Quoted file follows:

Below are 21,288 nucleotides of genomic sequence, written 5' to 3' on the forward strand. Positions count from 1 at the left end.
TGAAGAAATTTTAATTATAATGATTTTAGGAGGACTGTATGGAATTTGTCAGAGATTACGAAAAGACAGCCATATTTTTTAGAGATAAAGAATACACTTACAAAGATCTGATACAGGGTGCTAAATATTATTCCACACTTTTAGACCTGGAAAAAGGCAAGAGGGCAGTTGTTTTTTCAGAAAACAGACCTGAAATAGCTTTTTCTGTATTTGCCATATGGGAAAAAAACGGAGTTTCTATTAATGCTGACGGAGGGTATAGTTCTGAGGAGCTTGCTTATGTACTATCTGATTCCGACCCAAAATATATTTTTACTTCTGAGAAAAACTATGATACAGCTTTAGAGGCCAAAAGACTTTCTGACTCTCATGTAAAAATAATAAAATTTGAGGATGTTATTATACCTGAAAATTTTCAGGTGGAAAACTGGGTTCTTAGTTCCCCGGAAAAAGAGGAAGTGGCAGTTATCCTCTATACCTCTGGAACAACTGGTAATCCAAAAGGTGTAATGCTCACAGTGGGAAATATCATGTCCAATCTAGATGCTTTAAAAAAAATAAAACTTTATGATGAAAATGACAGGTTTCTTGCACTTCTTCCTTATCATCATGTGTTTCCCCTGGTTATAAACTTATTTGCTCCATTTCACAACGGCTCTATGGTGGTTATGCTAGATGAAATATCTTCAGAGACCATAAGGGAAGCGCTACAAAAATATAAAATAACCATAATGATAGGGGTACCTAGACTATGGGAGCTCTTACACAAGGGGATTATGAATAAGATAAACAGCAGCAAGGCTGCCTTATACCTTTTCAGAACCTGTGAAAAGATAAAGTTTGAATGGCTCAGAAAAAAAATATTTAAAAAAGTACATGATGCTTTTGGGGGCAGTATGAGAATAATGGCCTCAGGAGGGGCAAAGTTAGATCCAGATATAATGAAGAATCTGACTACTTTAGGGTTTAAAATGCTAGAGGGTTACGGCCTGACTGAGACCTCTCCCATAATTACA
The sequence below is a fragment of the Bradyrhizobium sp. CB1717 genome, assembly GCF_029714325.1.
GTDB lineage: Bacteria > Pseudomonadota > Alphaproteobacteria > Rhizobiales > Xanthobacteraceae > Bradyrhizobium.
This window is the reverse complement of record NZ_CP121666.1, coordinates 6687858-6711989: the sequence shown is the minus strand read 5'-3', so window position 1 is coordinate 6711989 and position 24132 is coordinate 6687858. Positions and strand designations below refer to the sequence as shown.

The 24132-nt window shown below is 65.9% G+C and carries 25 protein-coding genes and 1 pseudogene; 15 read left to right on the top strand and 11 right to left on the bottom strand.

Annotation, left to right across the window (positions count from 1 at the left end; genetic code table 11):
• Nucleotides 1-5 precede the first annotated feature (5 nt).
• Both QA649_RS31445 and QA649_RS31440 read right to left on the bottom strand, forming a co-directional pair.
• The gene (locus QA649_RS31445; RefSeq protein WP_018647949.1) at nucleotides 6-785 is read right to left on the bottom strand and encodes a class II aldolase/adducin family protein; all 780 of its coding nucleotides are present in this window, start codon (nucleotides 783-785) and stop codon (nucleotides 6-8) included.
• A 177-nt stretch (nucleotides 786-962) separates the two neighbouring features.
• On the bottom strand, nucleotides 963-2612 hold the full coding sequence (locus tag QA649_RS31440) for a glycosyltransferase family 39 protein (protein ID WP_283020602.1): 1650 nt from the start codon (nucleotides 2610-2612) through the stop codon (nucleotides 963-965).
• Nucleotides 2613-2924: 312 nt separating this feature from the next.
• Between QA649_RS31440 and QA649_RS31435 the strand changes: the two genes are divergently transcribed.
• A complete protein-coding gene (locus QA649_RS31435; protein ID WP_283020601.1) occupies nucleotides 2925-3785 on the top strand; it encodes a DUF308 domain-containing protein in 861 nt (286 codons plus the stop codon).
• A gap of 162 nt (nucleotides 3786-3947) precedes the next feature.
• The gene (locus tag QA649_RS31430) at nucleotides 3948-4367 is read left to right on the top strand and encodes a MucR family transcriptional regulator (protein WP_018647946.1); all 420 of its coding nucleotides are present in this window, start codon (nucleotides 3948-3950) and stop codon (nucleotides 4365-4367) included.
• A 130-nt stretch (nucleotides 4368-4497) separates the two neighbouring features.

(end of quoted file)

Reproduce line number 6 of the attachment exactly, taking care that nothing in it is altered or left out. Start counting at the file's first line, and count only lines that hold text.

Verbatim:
The 24132-nt window shown below is 65.9% G+C and carries 25 protein-coding genes and 1 pseudogene; 15 read left to right on the top strand and 11 right to left on the bottom strand.